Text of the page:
By Iain Thomas - - - Much like the ever gaudier and grander Christmas trees we welcome in December, late March and early February sees the appearance of a special decoration in Japan—the hinadan. A red, collapsible staircase, the hinadan houses a cast of 15 dolls numbering 1 prince, 1 princess, 2 ministers, a band of 5 minstrels, and two sets of 3 servants—one for the prince, one for the princess. These dolls represent the royal court in all its splendor and are passed on to the young daughters of each new generation in a family. Accordingly, the day is a time to mark the importance of girls and femininity in general.
That question takes us back to the days of the Heian Period (794-1185 AD). Throughout Japan, a special purification ritual was annually performed in villages. The local priest would imbue wads of straw with the village's evil and chuck them into the river to float downstream and become someone else's problem.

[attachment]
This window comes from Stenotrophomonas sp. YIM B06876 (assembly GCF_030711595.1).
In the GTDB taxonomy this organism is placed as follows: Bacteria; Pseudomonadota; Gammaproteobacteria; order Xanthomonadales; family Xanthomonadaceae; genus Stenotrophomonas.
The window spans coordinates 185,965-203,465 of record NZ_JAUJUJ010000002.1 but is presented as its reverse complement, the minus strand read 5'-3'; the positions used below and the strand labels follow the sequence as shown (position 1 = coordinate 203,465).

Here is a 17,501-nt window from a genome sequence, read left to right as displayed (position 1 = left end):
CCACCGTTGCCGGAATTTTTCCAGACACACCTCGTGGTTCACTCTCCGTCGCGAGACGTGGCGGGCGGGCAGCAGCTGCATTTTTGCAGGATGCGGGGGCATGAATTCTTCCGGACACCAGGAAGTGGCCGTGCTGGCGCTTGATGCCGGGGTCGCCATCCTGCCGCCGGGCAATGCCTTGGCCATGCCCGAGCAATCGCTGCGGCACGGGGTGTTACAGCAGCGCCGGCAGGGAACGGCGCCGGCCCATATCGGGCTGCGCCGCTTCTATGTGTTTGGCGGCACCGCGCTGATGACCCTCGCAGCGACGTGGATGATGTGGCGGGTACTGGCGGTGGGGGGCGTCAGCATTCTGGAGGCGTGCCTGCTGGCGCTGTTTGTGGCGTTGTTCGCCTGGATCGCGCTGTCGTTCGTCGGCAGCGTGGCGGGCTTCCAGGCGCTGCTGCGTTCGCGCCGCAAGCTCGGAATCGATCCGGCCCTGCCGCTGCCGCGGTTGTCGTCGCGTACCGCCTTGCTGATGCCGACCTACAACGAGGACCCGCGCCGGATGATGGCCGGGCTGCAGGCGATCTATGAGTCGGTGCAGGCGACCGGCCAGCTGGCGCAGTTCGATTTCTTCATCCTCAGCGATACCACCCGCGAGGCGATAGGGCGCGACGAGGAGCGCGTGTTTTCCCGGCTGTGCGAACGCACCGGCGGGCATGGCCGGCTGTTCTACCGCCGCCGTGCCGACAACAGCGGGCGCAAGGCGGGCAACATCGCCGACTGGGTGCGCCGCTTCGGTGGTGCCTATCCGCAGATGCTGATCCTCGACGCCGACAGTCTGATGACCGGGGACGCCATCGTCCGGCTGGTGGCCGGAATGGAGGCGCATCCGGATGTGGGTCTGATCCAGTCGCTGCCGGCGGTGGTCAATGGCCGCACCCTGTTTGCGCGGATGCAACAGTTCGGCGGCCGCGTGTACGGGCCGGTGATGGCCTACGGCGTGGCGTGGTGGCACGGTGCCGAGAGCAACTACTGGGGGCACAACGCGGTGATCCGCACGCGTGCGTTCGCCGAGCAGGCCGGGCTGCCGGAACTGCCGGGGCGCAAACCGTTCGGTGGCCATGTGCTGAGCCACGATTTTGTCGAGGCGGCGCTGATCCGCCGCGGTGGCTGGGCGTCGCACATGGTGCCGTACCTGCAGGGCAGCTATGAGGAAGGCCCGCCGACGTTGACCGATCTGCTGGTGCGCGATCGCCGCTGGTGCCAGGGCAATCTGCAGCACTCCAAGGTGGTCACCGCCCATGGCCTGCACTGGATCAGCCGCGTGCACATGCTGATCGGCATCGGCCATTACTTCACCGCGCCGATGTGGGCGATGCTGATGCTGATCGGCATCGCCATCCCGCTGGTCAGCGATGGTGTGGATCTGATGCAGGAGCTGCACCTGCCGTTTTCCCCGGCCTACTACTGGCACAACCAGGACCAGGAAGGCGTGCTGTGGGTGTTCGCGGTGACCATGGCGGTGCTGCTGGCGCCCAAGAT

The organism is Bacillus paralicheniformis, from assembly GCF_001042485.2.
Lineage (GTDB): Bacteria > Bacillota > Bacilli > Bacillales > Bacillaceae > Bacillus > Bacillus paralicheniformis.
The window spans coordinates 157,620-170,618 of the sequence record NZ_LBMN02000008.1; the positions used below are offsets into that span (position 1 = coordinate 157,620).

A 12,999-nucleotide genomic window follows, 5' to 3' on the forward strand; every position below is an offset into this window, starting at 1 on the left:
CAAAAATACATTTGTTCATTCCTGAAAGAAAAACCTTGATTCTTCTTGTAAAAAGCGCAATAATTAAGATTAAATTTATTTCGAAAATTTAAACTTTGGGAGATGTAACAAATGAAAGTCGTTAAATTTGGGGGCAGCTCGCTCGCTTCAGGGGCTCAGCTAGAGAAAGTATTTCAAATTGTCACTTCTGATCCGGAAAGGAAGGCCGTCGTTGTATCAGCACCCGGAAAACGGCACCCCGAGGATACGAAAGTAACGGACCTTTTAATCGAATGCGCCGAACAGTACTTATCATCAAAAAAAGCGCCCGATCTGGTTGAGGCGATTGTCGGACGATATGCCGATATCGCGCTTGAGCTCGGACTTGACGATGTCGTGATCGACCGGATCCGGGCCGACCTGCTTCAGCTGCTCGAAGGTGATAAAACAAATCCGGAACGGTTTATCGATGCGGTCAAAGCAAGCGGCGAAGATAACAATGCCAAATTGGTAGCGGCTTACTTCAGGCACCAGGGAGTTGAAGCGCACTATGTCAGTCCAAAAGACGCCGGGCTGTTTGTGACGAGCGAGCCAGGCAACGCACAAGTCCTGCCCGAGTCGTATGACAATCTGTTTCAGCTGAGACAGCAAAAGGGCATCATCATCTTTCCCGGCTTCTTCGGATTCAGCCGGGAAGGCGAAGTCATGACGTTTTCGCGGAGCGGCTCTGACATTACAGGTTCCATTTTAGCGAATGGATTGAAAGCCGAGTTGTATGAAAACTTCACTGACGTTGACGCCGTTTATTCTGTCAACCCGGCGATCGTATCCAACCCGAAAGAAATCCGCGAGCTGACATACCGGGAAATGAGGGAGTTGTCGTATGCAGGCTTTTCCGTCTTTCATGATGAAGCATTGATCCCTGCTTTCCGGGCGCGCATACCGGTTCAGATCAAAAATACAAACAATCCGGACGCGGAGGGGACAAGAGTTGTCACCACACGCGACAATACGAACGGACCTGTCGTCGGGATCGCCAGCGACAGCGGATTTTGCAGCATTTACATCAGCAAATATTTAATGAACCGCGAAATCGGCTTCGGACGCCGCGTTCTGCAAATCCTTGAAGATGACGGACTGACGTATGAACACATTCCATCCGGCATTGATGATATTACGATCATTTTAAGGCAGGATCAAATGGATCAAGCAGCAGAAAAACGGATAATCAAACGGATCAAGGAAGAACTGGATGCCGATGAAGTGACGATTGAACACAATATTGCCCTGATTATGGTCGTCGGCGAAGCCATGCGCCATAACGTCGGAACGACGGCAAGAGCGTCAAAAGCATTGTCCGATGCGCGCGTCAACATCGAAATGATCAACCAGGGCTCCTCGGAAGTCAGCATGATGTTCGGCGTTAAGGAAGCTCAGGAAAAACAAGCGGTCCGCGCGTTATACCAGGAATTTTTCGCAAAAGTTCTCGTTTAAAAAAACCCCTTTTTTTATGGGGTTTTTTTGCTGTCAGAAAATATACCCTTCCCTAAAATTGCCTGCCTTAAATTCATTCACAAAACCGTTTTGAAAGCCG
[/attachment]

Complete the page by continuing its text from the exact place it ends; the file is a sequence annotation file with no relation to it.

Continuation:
But they hit a snag. Girls in the villages began to play with the wads of straw, eventually decorating them and turning them into dolls. Rather than dissuading them, parents encouraged this behavior. The clothing became more elegant. Faces appeared. Straw was replaced with more craft-friendly materials. In some regions the custom of floating dolls down the river remains; but, for the most part, the dolls are here to stay now.
In fact, it's tricky to dispose of a hinamatsuri doll. As my students have attested, throwing one away invites possible curses. Likewise with pawning it. The only surefire way to get rid of a doll is to go to a local shrine and entrust it to a priest.With what bright expressions and clothing they have, one wonders why that is.